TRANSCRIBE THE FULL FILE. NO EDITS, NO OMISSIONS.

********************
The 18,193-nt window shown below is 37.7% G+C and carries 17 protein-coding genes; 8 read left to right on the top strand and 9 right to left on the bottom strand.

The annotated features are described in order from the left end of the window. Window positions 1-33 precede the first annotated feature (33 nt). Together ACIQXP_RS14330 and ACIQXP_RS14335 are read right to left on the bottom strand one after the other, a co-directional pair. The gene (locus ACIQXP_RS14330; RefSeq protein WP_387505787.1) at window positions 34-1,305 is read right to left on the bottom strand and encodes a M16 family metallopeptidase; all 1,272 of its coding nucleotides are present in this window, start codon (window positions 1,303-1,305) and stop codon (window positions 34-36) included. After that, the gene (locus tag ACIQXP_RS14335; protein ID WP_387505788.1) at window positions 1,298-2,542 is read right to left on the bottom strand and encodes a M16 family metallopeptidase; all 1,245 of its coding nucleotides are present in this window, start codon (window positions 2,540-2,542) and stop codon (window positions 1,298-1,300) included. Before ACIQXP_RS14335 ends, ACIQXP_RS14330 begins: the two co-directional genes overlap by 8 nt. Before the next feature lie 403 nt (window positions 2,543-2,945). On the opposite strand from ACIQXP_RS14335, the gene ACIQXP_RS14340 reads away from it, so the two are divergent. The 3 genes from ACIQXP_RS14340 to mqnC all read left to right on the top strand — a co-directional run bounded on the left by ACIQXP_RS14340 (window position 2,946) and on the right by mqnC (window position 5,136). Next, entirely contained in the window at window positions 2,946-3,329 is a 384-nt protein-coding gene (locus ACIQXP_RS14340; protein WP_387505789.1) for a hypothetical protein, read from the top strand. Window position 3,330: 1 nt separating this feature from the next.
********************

The 18,193-nt window shown below is 37.7% G+C and carries 17 protein-coding genes; 8 read left to right on the top strand and 9 right to left on the bottom strand.

The annotated features are described in order from the left end of the window. Window positions 1-33 precede the first annotated feature (33 nt). Together ACIQXP_RS14330 and ACIQXP_RS14335 are read right to left on the bottom strand one after the other, a co-directional pair. The gene (locus ACIQXP_RS14330; RefSeq protein WP_387505787.1) at window positions 34-1,305 is read right to left on the bottom strand and encodes a M16 family metallopeptidase; all 1,272 of its coding nucleotides are present in this window, start codon (window positions 1,303-1,305) and stop codon (window positions 34-36) included. After that, the gene (locus tag ACIQXP_RS14335; protein ID WP_387505788.1) at window positions 1,298-2,542 is read right to left on the bottom strand and encodes a M16 family metallopeptidase; all 1,245 of its coding nucleotides are present in this window, start codon (window positions 2,540-2,542) and stop codon (window positions 1,298-1,300) included. Before ACIQXP_RS14335 ends, ACIQXP_RS14330 begins: the two co-directional genes overlap by 8 nt. Before the next feature lie 403 nt (window positions 2,543-2,945). On the opposite strand from ACIQXP_RS14335, the gene ACIQXP_RS14340 reads away from it, so the two are divergent. The 3 genes from ACIQXP_RS14340 to mqnC all read left to right on the top strand — a co-directional run bounded on the left by ACIQXP_RS14340 (window position 2,946) and on the right by mqnC (window position 5,136). Next, entirely contained in the window at window positions 2,946-3,329 is a 384-nt protein-coding gene (locus ACIQXP_RS14340; protein WP_387505789.1) for a hypothetical protein, read from the top strand. Window position 3,330: 1 nt separating this feature from the next.